When the ball dropped at midnight and 2022 turned into 2023, 29 of the 30 major league teams had signed at least one free agent, from the Mariners spending $1.2 million on Trevor Gott to the Mets agreeing to terms with seemingly every star player on the market. Even the penny-pinching Marlins brought in Jean Segura, and the A’s committed a respectable $34 million to four solid role players. Now, a few days into the new year, team no. 30 has joined the fray: the Brewers are bringing back a left-handed pitcher Wade Miley on a one-year contract that will pay him $3.5 million with a $10 million mutual option for ’24 (with a $1 million buyout) and another $1.5 million in playing time incentives. In total, that guarantees him $4.5 million this season.
Formerly an innings eater who completed at least 190 frames every year from 2012 to ’15 with a 98 ERA-, Miley has battled injuries in each of 2018, ’20, and ’22. Last season, he was limited to just nine appearances with the Cubs as he dealt with elbow and shoulder issues. With that in mind, I’ll be looking at his performance in a limited 2022 campaign in conjunction with his full ’21 season, where he barely qualified for the leaderboards with 163 innings pitched. His stats were very similar in those two samples; he ran an ERA in the low-threes with far less inspiring peripherals and nearly equal numbers in the walk and strikeout departments.
Miley’s stuff has always been below average by major league standards, and his strikeout rate has been above average just once in his career, when he fanned 21.1% of batters in 2014. But as velocity has trended up over the past decade league-wide, his arm has gone in the opposite direction. In 2014, his four-seamer averaged 92.2 mph when the league sat around 93, but now the average pitcher is pushing 94, and injuries have relegated his blazing heater to the 80s. Over the past two seasons, his strikeout rate ranked in just the 15th percentile of pitchers, forcing him to rely on his defense converting balls in play into outs.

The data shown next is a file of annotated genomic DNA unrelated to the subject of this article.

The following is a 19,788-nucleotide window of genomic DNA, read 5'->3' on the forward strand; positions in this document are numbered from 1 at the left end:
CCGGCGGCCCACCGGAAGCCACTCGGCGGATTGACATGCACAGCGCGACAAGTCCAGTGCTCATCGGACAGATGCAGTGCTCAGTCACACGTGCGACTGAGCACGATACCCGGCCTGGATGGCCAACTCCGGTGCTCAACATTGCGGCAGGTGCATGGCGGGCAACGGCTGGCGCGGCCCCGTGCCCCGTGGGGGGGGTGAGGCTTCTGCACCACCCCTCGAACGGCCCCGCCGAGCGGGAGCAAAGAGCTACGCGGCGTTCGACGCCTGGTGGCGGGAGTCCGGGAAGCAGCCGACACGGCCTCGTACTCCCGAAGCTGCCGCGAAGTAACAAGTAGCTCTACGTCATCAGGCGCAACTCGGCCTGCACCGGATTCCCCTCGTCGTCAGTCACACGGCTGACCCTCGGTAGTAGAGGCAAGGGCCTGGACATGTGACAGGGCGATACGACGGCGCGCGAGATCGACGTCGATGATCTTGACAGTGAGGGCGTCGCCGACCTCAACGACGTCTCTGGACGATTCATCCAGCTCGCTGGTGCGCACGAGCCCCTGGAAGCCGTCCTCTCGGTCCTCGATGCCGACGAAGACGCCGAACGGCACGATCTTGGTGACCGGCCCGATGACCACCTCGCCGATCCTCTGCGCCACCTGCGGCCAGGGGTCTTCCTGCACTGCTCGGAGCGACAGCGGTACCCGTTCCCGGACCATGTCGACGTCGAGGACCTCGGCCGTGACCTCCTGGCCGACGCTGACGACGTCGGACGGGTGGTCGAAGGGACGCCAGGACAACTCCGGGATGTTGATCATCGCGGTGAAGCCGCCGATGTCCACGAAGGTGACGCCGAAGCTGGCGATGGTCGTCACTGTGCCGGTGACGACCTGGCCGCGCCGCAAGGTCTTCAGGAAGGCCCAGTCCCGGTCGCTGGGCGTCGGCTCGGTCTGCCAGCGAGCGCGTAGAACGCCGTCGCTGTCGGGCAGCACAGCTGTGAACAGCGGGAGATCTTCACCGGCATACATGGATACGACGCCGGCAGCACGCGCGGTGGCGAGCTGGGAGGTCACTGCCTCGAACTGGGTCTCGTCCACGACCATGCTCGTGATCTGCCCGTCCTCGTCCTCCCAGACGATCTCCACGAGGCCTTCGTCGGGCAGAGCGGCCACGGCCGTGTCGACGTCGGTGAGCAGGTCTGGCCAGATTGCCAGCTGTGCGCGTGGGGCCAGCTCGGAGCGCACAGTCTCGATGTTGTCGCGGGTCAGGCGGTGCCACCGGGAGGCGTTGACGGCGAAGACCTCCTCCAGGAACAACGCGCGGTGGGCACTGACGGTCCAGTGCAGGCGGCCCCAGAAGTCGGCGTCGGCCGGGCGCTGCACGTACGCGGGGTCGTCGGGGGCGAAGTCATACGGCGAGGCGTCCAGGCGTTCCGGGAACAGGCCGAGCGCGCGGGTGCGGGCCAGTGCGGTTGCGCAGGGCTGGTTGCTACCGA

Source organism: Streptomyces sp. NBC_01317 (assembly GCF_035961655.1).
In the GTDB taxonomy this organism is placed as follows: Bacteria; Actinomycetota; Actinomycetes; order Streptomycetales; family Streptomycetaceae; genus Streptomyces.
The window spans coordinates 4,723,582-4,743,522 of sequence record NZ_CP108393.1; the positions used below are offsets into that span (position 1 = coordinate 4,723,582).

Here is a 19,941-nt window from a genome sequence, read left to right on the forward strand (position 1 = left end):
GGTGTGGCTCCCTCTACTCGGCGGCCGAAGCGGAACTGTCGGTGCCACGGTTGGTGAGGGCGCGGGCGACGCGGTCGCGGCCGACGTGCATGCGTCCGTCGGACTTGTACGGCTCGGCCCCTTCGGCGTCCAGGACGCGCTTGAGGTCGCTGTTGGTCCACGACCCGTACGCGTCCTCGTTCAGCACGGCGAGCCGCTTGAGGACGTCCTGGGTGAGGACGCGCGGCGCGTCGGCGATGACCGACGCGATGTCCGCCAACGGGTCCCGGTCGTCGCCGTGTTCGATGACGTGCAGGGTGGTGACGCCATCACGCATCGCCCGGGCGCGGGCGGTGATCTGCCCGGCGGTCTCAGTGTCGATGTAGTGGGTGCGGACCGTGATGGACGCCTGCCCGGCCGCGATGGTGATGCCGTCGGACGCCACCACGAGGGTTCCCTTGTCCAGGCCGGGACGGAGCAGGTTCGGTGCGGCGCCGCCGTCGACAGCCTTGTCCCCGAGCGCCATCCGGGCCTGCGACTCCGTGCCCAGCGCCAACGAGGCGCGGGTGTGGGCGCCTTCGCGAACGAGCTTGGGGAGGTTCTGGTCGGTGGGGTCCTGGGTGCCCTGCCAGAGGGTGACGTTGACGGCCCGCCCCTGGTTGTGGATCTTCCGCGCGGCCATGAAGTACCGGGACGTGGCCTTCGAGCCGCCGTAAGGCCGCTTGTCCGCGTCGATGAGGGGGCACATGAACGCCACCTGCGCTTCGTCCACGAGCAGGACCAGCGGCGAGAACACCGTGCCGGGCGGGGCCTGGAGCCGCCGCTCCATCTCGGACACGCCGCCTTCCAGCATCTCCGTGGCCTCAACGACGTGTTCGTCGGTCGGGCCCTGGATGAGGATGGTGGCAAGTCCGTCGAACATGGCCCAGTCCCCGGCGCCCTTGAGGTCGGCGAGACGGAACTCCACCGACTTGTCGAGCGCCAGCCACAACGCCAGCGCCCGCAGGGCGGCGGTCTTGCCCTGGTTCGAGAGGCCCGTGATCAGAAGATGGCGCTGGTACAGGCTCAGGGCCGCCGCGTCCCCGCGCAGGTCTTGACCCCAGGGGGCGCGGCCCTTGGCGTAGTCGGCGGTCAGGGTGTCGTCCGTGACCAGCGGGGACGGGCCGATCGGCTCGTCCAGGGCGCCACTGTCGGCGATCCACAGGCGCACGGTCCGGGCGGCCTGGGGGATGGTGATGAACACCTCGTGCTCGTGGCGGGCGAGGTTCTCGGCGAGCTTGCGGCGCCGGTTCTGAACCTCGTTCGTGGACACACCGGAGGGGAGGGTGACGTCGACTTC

This isn’t Miley’s first rodeo with the Brew Crew; he started 16 games for them in 2018 with an excellent 2.57 ERA (despite a 4.66 SIERA). While his previous stint in Milwaukee was probably best known for his five-pitch appearance as a surprise opener for the right-handed Brandon Woodruff in the NLCS, he made a significant change to his repertoire that season — one that he’s stuck with to this day. The previous season in Baltimore, he began to experiment with a new pitch: a cutter that he threw 12% of the time. The Brewers encouraged him not only to utilize it more, but also to make it his primary pitch. While he had been primarily a four-seamer guy (up to 70% of the time in some seasons), Miley quickly shelved most of his fastballs in favor of cutters, and it’s largely been a successful move. Since he scaled up his cutter usage, the pitch has registered a +7.2 value; his four-seamers have fallen behind at -3.7.
Like many pitchers with subpar stuff, Miley’s biggest strength on the mound is his ability to locate well and manage the quality of contact against him. While he’s had at times debilitating issues with control (his 93 free passes issued in 2017 led the league), he’s refined his command, and his 7.5% walk rate over the past two seasons has been better than the league average. The cutter ended up being part of the solution to that problem, as Jake Mailhot pointed out; Miley was consistently landing it down and in to opposite-handed batters. His ability to locate on the edges of the strike zone isn’t just limited to his cutter, though; he can do it with all of his pitches. Since the start of 2021, he ranks among the league’s best at placing pitches in the shadow of the strike zone, a region defined by Statcast as within a few inches of the boundaries of the zone.